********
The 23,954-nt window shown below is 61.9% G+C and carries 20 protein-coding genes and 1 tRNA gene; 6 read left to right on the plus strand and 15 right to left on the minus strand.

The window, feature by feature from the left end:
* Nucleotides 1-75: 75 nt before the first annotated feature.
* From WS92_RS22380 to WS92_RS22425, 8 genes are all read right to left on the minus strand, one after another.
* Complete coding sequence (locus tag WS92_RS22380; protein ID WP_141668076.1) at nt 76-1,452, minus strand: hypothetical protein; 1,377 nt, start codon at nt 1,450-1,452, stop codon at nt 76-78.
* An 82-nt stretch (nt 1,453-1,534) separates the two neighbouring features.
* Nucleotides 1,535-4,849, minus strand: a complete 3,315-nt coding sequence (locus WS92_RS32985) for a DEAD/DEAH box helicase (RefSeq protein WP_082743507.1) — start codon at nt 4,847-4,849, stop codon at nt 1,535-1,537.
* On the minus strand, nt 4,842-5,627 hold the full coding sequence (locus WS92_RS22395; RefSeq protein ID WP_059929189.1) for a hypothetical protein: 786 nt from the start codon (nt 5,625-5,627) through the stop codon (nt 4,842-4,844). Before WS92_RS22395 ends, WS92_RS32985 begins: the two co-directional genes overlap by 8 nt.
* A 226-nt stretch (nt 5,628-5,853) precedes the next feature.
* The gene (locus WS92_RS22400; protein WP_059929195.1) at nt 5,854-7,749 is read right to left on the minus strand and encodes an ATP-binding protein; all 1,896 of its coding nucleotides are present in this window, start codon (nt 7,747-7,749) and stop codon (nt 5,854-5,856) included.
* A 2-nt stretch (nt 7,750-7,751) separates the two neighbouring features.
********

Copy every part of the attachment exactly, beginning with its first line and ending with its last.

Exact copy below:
The 23,954-nt window shown below is 61.9% G+C and carries 20 protein-coding genes and 1 tRNA gene; 6 read left to right on the plus strand and 15 right to left on the minus strand.

The window, feature by feature from the left end:
* Nucleotides 1-75: 75 nt before the first annotated feature.
* From WS92_RS22380 to WS92_RS22425, 8 genes are all read right to left on the minus strand, one after another.
* Complete coding sequence (locus tag WS92_RS22380; protein ID WP_141668076.1) at nt 76-1,452, minus strand: hypothetical protein; 1,377 nt, start codon at nt 1,450-1,452, stop codon at nt 76-78.
* An 82-nt stretch (nt 1,453-1,534) separates the two neighbouring features.
* Nucleotides 1,535-4,849, minus strand: a complete 3,315-nt coding sequence (locus WS92_RS32985) for a DEAD/DEAH box helicase (RefSeq protein WP_082743507.1) — start codon at nt 4,847-4,849, stop codon at nt 1,535-1,537.
* On the minus strand, nt 4,842-5,627 hold the full coding sequence (locus WS92_RS22395; RefSeq protein ID WP_059929189.1) for a hypothetical protein: 786 nt from the start codon (nt 5,625-5,627) through the stop codon (nt 4,842-4,844). Before WS92_RS22395 ends, WS92_RS32985 begins: the two co-directional genes overlap by 8 nt.
* A 226-nt stretch (nt 5,628-5,853) precedes the next feature.
* The gene (locus WS92_RS22400; protein WP_059929195.1) at nt 5,854-7,749 is read right to left on the minus strand and encodes an ATP-binding protein; all 1,896 of its coding nucleotides are present in this window, start codon (nt 7,747-7,749) and stop codon (nt 5,854-5,856) included.
* A 2-nt stretch (nt 7,750-7,751) separates the two neighbouring features.